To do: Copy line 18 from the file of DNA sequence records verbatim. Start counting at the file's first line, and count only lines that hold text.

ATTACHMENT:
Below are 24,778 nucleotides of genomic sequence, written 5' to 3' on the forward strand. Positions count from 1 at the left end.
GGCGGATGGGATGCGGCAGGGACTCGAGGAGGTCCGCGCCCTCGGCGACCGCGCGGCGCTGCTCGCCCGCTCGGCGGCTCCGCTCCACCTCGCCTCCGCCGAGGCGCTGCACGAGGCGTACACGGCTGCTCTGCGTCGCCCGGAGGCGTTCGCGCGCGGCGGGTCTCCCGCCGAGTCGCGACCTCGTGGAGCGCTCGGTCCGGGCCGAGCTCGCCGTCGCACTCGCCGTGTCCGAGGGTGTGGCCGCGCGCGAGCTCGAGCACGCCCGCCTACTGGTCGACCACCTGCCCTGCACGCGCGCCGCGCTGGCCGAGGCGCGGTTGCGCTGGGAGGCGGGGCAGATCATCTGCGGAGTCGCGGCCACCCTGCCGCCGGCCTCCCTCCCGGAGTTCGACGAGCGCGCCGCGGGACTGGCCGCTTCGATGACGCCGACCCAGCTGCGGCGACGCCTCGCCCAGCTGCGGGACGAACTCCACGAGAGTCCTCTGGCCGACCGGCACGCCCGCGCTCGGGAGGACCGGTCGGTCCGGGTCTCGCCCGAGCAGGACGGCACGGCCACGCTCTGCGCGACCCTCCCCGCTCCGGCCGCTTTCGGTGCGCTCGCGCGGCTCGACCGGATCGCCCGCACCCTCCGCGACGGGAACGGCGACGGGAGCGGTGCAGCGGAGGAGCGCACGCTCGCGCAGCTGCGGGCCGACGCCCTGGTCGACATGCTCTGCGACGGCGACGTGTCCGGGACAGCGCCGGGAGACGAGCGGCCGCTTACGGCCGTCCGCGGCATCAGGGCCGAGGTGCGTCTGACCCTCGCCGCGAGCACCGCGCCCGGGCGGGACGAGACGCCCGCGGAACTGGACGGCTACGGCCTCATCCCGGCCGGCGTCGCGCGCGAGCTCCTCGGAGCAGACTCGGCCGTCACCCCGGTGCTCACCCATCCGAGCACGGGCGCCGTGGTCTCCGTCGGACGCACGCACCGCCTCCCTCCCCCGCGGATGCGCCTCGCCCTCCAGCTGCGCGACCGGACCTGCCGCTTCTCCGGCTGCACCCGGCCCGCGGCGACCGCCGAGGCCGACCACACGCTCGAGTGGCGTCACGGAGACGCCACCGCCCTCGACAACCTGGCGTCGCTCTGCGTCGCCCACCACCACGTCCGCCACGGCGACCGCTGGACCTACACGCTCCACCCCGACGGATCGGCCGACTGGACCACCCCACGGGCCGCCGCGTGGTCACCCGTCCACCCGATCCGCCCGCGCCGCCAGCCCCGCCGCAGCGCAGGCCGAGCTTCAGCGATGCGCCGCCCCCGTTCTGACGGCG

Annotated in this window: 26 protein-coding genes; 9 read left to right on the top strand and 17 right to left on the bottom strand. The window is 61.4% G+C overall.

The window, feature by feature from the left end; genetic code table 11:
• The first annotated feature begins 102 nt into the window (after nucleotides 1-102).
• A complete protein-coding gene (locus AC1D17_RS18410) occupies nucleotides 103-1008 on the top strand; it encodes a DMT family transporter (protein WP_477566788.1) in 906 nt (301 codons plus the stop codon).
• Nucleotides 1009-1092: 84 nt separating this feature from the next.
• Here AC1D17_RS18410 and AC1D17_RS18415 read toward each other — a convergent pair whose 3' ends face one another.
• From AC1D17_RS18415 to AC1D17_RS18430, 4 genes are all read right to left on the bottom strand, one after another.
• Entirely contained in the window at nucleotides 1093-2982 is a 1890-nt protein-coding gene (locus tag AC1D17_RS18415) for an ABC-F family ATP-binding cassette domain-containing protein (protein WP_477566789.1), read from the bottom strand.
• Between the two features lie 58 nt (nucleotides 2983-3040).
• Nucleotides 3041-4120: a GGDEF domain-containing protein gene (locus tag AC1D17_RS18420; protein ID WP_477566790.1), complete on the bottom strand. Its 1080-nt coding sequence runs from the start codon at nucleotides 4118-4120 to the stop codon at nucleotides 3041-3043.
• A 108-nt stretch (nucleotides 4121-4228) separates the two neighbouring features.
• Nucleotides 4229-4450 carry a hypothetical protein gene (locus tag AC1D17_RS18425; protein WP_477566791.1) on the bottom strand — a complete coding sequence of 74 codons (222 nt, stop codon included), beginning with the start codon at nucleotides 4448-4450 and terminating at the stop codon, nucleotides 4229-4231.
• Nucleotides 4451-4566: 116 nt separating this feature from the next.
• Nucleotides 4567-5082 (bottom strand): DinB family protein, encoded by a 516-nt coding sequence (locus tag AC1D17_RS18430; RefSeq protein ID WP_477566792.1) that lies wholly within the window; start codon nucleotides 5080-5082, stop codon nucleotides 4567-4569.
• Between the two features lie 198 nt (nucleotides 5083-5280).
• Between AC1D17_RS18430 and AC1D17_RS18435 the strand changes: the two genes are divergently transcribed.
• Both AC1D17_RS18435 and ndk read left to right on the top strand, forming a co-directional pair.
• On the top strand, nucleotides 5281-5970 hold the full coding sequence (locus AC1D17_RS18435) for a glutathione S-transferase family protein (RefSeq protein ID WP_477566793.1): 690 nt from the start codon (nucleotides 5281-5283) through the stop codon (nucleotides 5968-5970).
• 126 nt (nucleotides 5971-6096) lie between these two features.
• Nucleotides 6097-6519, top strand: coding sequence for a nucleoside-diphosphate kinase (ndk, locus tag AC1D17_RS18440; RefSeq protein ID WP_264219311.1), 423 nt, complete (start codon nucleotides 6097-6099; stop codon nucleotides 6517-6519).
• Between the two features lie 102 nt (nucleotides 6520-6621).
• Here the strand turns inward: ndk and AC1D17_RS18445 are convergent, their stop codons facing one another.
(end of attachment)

• Between AC1D17_RS18430 and AC1D17_RS18435 the strand changes: the two genes are divergently transcribed.